Jan Lees (Reader in the Holyford Mission Community)

 

St George’s Day Celebrations at Branscombe C of E Primary

Ascension Day in Musbury

ascension-of-jesusWe will be celebrating Holy Communion for Ascension Day together as the Mission Community on Thursday 5th May in Musbury at 7.30 pm – all are welcome.

Taize Service in Colyton

Alleuia Christ is Risen squareThere will be a Taize-style service of prayer, readings, music and silence on the theme of the Resurrection in St Andrew’s on Sunday May 1st at 6.30 pm. All are most welcome.

 

Rogation Sunday in Branscombe, 22nd May 2016

St Winifred's Branscombe

On Sunday 22nd May we will be holding our annual rogation service.  Starting at the Branoc Hall we will walk through the fields to thank God for our wonderful world and all that it has to offer.  We will finish our walk at the Masons Arms where refreshments will be served.

If it is wet the service will take place in the Masons.

Spring Clean at St Winifred’s churchyard

St Winifred's Branscombe

On Friday 15th April 2016 we will be giving our Churchyard a spring clean.  Please come along from 2pm to lend a hand.  All welcome.

April 2016

Mensa Christi beach resized

The beach at Mensa Christi, Sea of Galilee

 

From Revd Anne Futcher:

Daffodils in early January…snow in March…. 2016 has begun with the unexpected – with wonder, contrast and contradiction.

Wonder, contrast and contradiction sum up the start of the year for me in a different way. For late January didn’t find me admiring the spring flowers of East Devon, but rather those of the Holy Land.  With 22 fellow curates and 2 bishops from Exeter Diocese, I was there on pilgrimage.

Starting in Jerusalem we visited places holy to Christianity, Judaism and Islam.  We marvelled at the mosques on Temple Mount and joined Jewish worshippers on Sabbath Eve at the Western Wall.  We followed in Jesus’s steps to the Mount of Olives where he spent time with his disciples; to the pool at Bethesda where he healed a paralysed man; to the Garden of Gethsemane where he watched and prayed before his death; and we traced his final steps along the Via Dolorosa to the site of his crucifixion.

We journeyed on to nearby Bethany, home of Jesus’s friend Lazarus; to Jesus’s birthplace at Bethlehem; to his childhood home of Nazareth; and onto the banks of the River Jordan where he was baptised; and where we renewed our own baptismal vows.

Our pilgrimage ended in Galilee, home of Jesus’s lakeside ministry.  We swam in the cold water, went up the Mount of Beatitudes where Jesus preached, and finally walked on Mensa Christi beach where the resurrected Jesus cooked supper for his disciples.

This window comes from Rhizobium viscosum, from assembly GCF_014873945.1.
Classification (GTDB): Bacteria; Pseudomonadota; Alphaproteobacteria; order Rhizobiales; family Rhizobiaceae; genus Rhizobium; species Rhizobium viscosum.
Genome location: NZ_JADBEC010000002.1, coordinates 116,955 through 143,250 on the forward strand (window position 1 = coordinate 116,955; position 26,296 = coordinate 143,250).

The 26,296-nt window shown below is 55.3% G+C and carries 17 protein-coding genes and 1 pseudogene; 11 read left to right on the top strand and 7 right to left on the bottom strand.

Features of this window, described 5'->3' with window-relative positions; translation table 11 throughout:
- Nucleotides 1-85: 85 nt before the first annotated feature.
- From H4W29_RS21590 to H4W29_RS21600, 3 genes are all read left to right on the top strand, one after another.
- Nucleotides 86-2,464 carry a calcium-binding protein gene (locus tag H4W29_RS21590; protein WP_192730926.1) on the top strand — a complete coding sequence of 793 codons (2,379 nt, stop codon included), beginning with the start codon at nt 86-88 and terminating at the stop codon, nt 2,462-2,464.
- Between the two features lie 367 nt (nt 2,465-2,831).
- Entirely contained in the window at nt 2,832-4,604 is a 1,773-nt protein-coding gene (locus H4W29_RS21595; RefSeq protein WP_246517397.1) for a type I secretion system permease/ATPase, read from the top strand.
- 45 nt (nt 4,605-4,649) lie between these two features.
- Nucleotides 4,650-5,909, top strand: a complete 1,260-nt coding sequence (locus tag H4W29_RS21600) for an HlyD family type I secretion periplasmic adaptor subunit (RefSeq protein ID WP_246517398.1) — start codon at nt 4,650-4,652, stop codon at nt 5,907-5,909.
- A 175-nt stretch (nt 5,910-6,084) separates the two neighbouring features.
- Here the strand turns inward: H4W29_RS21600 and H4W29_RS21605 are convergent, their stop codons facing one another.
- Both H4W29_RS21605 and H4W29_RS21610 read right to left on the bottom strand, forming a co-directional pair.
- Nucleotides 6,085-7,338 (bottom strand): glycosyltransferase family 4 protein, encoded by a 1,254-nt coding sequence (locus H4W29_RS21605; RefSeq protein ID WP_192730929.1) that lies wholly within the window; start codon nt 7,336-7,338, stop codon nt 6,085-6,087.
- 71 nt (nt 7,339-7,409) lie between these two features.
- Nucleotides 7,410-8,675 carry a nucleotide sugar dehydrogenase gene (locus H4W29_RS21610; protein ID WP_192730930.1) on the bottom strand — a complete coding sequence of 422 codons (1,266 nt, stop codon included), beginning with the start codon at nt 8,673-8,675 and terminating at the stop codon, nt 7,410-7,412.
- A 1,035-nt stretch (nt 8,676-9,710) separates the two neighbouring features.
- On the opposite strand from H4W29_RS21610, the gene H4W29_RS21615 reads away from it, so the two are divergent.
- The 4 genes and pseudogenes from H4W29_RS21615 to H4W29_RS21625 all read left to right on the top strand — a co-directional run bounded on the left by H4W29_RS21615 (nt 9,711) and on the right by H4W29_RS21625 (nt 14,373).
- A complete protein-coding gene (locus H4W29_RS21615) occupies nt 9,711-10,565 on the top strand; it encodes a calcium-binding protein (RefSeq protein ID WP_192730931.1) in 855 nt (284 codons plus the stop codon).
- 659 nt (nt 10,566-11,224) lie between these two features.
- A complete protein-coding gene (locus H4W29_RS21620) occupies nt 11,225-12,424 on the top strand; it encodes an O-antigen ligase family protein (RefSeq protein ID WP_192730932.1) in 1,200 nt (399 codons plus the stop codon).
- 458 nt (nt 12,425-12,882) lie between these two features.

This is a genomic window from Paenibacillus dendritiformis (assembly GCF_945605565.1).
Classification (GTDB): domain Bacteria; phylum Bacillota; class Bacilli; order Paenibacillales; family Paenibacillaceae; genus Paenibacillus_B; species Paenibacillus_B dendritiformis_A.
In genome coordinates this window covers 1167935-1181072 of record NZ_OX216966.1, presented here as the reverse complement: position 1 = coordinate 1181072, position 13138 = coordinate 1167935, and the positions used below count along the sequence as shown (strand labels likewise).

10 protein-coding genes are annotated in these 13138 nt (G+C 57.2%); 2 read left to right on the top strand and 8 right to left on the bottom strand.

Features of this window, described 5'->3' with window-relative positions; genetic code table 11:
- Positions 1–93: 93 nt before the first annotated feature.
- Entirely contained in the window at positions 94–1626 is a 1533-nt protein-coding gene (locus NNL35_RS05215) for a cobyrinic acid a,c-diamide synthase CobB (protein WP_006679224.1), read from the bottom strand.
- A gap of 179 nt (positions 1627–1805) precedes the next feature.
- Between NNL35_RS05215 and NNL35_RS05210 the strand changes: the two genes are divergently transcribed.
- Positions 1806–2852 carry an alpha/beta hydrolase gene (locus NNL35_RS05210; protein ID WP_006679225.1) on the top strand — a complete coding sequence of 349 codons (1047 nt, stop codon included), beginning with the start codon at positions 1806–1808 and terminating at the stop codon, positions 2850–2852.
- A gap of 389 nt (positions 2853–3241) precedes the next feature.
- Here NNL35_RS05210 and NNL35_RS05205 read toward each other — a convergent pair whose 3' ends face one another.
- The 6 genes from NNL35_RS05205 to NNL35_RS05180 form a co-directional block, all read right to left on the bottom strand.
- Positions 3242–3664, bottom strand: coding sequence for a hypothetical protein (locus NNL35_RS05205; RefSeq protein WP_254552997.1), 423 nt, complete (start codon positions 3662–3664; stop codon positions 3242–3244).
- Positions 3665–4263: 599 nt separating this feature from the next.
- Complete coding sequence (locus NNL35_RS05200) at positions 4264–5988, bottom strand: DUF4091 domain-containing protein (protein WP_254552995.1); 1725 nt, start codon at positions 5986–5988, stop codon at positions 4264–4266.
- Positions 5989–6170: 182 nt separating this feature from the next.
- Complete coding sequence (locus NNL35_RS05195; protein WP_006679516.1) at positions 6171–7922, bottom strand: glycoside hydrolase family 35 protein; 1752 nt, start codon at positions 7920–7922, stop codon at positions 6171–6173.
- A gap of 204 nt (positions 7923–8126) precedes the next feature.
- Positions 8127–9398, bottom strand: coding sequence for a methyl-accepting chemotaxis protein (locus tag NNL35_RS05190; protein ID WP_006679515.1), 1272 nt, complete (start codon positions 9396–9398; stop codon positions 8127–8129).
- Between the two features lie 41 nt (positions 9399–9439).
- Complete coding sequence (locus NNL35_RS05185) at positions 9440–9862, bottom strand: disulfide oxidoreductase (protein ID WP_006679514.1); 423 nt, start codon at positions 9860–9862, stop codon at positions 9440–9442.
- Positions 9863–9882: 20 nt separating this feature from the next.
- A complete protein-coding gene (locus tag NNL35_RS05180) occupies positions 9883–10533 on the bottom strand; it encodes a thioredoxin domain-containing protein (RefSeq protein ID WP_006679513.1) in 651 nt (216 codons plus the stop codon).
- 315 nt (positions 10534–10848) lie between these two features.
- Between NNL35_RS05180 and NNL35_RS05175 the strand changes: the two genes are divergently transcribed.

Wonder indeed.  Biblical stories and place names took on new and special meaning.  And there were moments for me of deep encounter with God.  Not among the ornate shrines, but at unexpected moments outside – on hillsides, by water and most of all among weathered rocks and stones.

And there were moments, too, of sadness.  As Jesus grieved over the divided city of Jerusalem, so, more that 2,000 years later, did we.  The West Bank Wall now divides both Jerusalem and Bethlehem.

Contrast and contradiction were all around: seen in the bustle of market stalls along the Via Dolorosa; in the Israeli female soldier at prayer, sporting designer bag and gun on either shoulder; in the walls that protect but also separate and exclude; in all those who spoke to us of living in fear and yearning for peace, for shalom.

We journeyed from places of darkness to light: from the darkness of Jesus’s crucifixion site and the Holocaust Memorial to the light of places associated with the resurrected Jesus; a home and school dedicated to restoring children’s hope and dignity; and a reconciliation centre with its blunt message: ‘don’t curse the darkness, light a candle’.

So this Easter season, among the remaining spring flowers, my prayer is one for light and hope and peace, in the Holy Land and among peoples of difference the world over. Shalom

Annual Church Meeting

This year’s annual meeting takes place at St Andrew’s on Tuesday April 26th at 7.30 pm.  Do come along and hear about what has been happening in the parish and at St Michael’s and St Andrew’s over the past year, and what is being planned for the year ahead.  Coffee will be served from 7pm.